Married to his high school sweetheart, Susan, Guth moved from Princeton to Columbia to Cornell in "postdoctoral" positions short of a professorship for nine years. More moves, he says, "than just about anybody I know."
While at Stanford's SLAC National Accelerator Laboratory, Guth conceived of the idea of cosmological inflation. In his wanderings, he had moved from studying quarks to analyzing primordial cosmic defects called magnetic monopoles to pondering problems with the big bang itself.
"For me, everything was being at the right place at the right time," Guth says.
In 1978, he learned in a talk by Princeton physicist Bob Dicke of a problem with the universe—it was too perfect. All sorts of factors, from the workings of atoms to the gravity holding stars together, seem too exquisitely fine-tuned for creating a cosmos in defiance of both rational explanation and what chance would predict.
"One second after the big bang—and I'm pretty sure that is the example he used—the expansion rate had to be just right to an accuracy of 14 decimal places or our universe would look nothing like it does now." Just a smidge more expansion and the universe would have blasted itself apart. A tiny bit less and it would have fallen in on itself. Instead it had unfolded just right, balanced on a universe-friendly knife-edge, seemingly for no reason.
Guth filed away this "flatness" problem in his mind as interesting but too big to tackle. "It just stuck in the back of my mind."
Next, a colleague at Cornell named Henry Tye asked him to examine how many cosmological defects would have been spawned by the big bang. Guth figured out that it should have produced magnetic monopoles, theoretical objects that no one has ever seen.
"I told Henry to forget about it," Guth says. "I thought it was a ridiculous way to waste time. But he continued to needle me."
In the spring of 1979, Guth attended two lectures by physics Nobelist Steven Weinberg, then at Harvard, about problems with the big bang in its first instants, less than a trillionth of a trillionth of a second. "I decided that if Steve was willing to work on these crazy things, maybe they weren't so crazy."
The answer that Guth and Tye found that year, however, was still crazy: The universe should be swimming with cosmic defects.
In fact, these defects should have been so numerous and so massive that if they actually existed, the age of the universe "would turn out to be about 10,000 years," Guth says, with a laugh. "This doesn't turn out to be the case, scientifically."
So, they turned to exploring whether the early universe (we are still in its first trillionth of a trillionth of a second) "supercooled" as it expanded. A 100,000-fold drop in temperature might have given the forces inside the early universe a bit more time to line up nicely with each other, essentially producing fewer defective cracks in creation.
"Once you write down the equations, it is not a hard problem at all. It is really kind of obvious," Guth says. The supercooling does dramatically affect the expansion rate of the universe. "It drives the universe into a period of exponential expansion," he says, now called cosmological inflation.
Sitting at a desk in a study in his rented home on the same night he made this discovery, Guth realized this exponential expansion would solve the "flatness" problem of the Goldilocks-perfect universe that neither collapsed nor exploded in its first instant. This relentless expansion drove the initial conditions of the universe inevitably toward its present state, a realm of vast emptiness filled with stars.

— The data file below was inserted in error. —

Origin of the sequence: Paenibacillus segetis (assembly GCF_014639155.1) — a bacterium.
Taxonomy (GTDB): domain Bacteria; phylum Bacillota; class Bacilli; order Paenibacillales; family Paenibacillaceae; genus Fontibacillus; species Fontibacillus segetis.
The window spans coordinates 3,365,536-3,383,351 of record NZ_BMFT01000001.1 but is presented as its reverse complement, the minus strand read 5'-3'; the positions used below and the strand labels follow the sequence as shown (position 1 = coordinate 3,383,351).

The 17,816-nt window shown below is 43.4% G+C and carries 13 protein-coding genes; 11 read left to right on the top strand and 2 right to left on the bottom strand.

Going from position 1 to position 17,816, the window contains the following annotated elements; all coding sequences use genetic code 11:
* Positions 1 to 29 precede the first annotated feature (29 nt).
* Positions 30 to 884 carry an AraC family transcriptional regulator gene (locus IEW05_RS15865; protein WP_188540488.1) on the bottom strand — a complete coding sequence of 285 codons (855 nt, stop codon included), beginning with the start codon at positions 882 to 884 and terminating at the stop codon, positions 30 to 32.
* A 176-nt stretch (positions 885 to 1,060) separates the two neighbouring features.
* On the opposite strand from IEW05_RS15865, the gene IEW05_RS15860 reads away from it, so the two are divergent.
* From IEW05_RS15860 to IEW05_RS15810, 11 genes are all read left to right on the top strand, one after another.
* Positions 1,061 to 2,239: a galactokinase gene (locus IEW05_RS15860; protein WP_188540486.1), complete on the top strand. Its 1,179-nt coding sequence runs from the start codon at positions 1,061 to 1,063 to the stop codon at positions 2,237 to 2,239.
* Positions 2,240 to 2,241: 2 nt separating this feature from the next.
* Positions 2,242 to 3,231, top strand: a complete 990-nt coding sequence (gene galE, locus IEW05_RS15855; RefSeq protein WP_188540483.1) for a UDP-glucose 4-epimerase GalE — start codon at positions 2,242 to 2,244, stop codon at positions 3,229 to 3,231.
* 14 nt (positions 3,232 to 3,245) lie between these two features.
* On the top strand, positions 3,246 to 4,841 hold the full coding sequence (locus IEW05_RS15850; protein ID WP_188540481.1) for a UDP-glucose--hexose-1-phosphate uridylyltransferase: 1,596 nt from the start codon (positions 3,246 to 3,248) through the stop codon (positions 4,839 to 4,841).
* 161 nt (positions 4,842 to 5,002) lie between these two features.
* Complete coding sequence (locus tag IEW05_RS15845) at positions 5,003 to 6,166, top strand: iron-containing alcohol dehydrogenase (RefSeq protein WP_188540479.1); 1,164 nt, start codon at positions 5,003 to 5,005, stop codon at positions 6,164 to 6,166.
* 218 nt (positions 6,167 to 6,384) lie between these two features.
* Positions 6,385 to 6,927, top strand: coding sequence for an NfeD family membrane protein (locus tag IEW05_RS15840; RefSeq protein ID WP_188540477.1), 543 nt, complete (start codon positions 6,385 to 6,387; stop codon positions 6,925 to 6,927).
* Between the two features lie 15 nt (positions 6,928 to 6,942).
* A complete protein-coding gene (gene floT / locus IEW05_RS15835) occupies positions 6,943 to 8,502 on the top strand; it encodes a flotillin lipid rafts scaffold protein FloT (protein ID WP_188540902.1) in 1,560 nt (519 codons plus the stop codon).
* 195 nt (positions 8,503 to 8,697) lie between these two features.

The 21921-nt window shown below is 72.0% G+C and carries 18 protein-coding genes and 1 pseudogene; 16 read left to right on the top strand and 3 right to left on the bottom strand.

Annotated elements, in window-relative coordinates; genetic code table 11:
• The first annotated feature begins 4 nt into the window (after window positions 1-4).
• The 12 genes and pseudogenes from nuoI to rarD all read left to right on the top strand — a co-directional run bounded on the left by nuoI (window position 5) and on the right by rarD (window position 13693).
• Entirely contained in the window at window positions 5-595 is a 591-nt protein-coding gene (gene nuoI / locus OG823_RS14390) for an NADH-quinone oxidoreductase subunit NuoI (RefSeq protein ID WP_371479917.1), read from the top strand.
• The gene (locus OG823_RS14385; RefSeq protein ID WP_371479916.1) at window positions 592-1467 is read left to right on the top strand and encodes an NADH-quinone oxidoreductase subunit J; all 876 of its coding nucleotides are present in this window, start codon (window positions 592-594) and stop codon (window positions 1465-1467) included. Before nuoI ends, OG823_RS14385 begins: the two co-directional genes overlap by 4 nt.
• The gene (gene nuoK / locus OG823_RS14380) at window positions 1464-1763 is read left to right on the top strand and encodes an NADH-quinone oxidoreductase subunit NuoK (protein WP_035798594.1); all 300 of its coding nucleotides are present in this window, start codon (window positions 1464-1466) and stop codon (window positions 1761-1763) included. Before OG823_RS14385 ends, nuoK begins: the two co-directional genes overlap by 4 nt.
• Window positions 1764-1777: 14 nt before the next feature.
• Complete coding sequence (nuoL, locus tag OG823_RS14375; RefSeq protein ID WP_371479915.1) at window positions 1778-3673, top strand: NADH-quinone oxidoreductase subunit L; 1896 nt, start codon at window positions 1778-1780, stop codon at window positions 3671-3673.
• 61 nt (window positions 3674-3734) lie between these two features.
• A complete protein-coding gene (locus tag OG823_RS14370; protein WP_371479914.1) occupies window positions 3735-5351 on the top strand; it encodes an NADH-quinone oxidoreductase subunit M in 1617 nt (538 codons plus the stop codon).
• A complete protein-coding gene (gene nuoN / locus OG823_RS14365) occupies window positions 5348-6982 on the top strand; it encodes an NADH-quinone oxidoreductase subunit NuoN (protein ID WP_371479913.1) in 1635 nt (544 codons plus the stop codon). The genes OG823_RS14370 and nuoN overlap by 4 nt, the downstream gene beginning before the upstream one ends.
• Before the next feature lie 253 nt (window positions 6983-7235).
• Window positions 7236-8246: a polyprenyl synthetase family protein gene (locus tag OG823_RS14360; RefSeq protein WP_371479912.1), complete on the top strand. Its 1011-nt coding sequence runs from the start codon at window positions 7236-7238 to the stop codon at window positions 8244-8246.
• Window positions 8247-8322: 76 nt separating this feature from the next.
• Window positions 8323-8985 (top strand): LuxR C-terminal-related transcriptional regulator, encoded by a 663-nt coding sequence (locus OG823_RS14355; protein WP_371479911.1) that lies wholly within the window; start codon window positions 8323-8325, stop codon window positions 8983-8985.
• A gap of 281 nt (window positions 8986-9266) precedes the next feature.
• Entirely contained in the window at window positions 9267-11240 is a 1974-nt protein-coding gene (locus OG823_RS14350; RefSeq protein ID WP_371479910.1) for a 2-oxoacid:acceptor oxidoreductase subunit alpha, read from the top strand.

"This was a eureka moment," Guth says, with amusement and utter certainty. "On that notebook page, I wrote 'spectacular realization' in a double box."
Over lunch in Stanford's SLAC cafeteria, Guth soon learned of another big problem in cosmology, the "horizon" problem. The problem is explaining the startling uniformity of conditions across the universe, where galaxies and the cosmic microwave background seem to be evenly distributed across the horizon, instead of clumping up in one corner or another of the sky.
"I soon realized that inflation would solve that too," Guth says. If everything in the universe was packed together closely at its beginning and underwent exponential expansion in an instant, then no wonder everything looked similar across the sky and across the CMB. Once upon a time it was all packed together cheek by jowl at subatomic distances before expanding wildly in scale. Inflation neatly bridged the world of the very small and the world of the unimaginably large, tying them together.
Guth was suddenly in high demand, which was good because he needed a job. "That was very much on my mind," he says.
He had two problems, however. "I'm pretty slow at writing papers," Guth says. Plus, he could explain how inflation started, but couldn't explain how it ended.
So beginning in January 1980 at SLAC, he gave talks on inflation for months at universities around the country. At the same time, he was preparing a paper on his finding, looking for a job, and wrestling with how inflation ends. Sidney Coleman, a prominent Harvard physicist, heard the talk at SLAC, got excited, and began spreading the news to others in the field—"incredibly valuable help," Guth says.
Inflation compelled the interest of physicists because it kept all the advantages of the big bang as an explanation for the origin of the universe while filling in a uncharted spot in explaining how it actually started—in other words, what put the bang in the big bang.
"And then the job offers started to come in," he says. On a trip in April 1980 to the University of Maryland, he ate the traditional meal offered to aspiring physics professors at the end of a day of job interviews—dinner at a Chinese restaurant. His fortune cookie read:
An exciting opportunity awaits you if you are not too timid.
Laughing, he says, "I thought, What have I got to lose?" So he wrote to a friend at MIT, where he longed to return, but which wasn't advertising a job that year. "I told them that if they offered me a job, I would like that."
MIT called him back the the next day and did just that. "My wife was very happy," he says.